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Seattle Seahawks coach Pete Carroll said Tuesday he supports Michael Bennett after the defensive end chose to sit during the national anthem before Sunday’s game in Los Angeles, but noted that he believes everyone should stand when The Star-Spangled Banner is played.

Bennett opted to remain seated Sunday, one day after Oakland Raiders running back Marshawn Lynch, his former Seahawks teammate, did the same for his team’s preseason opener. Bennett also has been a vocal supporter of former San Francisco 49ers quarterback Colin Kaepernick, who remains unsigned after deciding last year not to stand for the national anthem to protest police brutality and racial injustice.

“I support the heck out of (Bennett’s) concerns and his issues and all that,” Carroll said of Bennett. “When it comes to it, I love our country, and I think we should all stand when the flag is represented. His heart is in the right place — he’s going to do great work well after the time he’s with us — and it’s easy for me to support him in his issues. But I think we should all be standing up when we’re playing the national anthem.”

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In discussing players’ expressions of individuality, Carroll said that he “couldn’t support that more.” But he added the needs of the organization also had to be taken into consideration.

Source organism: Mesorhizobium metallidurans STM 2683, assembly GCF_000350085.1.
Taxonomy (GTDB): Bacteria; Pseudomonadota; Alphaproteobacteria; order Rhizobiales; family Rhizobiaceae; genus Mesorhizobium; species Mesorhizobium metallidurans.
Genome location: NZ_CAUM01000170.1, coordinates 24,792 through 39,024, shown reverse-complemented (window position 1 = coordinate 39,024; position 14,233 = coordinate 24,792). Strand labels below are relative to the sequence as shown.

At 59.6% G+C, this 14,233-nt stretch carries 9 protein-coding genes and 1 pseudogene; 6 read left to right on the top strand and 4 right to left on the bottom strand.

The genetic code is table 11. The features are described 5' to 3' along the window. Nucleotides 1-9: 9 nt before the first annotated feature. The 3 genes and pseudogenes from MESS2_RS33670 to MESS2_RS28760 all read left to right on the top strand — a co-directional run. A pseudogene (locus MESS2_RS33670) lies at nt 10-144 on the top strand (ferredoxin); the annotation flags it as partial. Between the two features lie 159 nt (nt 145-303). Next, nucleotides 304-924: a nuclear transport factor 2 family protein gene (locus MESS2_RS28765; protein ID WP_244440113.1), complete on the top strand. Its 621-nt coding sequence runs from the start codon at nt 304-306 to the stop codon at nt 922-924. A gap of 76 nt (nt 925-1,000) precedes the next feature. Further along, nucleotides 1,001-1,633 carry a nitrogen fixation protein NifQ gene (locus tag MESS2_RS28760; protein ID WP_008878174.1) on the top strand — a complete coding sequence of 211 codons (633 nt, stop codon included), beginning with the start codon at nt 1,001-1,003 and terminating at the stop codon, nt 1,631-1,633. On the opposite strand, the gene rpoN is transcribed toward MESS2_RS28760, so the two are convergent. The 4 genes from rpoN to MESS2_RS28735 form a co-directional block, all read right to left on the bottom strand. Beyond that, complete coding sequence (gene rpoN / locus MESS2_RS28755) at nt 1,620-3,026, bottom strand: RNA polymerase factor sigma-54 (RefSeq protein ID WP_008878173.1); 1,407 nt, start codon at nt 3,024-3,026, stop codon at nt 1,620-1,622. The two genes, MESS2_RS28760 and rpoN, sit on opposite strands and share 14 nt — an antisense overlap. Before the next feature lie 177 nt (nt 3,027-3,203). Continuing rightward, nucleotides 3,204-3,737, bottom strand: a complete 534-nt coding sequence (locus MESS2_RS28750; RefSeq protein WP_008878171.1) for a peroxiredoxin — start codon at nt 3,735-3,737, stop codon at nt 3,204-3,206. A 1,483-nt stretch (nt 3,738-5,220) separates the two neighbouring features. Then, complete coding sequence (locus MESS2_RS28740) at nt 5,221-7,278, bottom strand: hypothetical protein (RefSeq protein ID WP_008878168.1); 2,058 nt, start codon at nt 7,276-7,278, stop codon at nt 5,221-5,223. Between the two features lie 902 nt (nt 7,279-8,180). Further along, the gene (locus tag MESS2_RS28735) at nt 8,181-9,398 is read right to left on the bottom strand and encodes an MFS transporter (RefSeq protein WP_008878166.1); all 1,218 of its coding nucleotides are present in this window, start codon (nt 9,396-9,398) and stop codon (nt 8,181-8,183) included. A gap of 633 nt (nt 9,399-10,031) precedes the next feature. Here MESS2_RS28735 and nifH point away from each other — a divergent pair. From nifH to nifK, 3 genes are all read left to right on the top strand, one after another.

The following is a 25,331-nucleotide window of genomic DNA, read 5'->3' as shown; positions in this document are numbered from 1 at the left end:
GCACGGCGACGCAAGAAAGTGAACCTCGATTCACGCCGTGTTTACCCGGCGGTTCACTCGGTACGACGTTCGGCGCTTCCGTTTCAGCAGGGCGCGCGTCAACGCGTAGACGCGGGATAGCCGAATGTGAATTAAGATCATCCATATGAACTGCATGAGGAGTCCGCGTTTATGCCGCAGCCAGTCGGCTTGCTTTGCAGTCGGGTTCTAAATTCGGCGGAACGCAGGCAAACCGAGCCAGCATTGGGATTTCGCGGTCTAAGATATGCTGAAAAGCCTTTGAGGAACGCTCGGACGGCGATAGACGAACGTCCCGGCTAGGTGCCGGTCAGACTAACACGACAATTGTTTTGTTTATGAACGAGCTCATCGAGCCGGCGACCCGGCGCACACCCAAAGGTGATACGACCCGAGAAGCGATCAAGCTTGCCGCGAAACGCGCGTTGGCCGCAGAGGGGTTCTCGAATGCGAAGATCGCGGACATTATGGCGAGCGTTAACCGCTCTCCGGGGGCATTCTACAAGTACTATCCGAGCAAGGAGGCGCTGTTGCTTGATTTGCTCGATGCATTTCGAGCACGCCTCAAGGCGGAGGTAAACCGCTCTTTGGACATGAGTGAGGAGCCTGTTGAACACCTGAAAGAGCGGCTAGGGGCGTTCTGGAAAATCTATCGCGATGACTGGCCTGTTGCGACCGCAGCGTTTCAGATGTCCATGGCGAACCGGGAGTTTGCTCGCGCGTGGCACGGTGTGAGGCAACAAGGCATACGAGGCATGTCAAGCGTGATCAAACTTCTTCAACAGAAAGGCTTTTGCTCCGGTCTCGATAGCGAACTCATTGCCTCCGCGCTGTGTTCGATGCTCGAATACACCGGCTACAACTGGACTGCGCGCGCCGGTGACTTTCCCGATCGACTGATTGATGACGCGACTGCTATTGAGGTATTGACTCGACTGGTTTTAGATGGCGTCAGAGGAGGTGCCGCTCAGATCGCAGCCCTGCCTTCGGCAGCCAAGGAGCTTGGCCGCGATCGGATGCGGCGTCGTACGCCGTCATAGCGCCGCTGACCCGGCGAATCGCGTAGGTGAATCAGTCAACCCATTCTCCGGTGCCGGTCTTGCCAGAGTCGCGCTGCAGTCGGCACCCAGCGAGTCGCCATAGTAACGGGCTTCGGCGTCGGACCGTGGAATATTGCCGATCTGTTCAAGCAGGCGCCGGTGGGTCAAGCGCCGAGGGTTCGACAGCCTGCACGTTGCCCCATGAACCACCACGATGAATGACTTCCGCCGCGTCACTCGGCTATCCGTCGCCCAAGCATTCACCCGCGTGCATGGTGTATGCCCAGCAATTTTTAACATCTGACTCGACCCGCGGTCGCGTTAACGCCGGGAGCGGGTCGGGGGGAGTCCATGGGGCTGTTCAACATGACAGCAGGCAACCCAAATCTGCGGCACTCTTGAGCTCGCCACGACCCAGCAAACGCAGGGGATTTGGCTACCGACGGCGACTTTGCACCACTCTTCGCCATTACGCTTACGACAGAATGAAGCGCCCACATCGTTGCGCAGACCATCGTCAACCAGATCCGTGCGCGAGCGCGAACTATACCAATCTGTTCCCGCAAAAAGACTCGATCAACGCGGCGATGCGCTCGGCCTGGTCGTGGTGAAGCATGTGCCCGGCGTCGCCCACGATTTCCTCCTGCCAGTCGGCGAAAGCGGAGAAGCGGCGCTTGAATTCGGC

“We celebrate the uniqueness of our players in every way that we can, as long as they toe the line and fit in with this football team,” Carroll said. “We are not scattered in our views. We’re not disconnected. We’re a very connected group, and I think we’ve demonstrated that over the years.

“By the same token, these are young men who are trying to find their message. They’re trying to find their heart. And I couldn’t support that more. I think when we do connect with who they are, I think we can help them go farther. That’s a big challenge for me and our coaches and our administration: to work to understand our guys and to see what they can do. But they have to roll with us now.” 

Carroll said he had no prior knowledge of Bennett’s actions but that the two had extended conversations as they try to “make sense” of his decision’s fallout.

Wide receiver Doug Baldwin, who last year revealed the Seahawks’ plan to stand with interlocked arms for the anthem, said Tuesday he had considered joining Bennett.

“We’re going to have a conversation here shortly, and again, we try to do things as a team and a family,” Baldwin said. “We’ll see how we can support Mike in this situation.”

Bennett explained in his postgame news conference that he decided on his course of action following violent clashes at a rally in Charlottesville, Va., over the weekend between white supremacists and counter-protesters. 

“Seeing everything in Virginia and stuff that is going on, I just wanted to be able to use my platform to continuously speak out on injustice,” Bennett said.

Bennett said Sunday he plans to continue his protest throughout the season, though Carroll said he did not know his long-term plans.

Follow Michael Middlehurst-Schwartz on Twitter @MikeMSchwartz.

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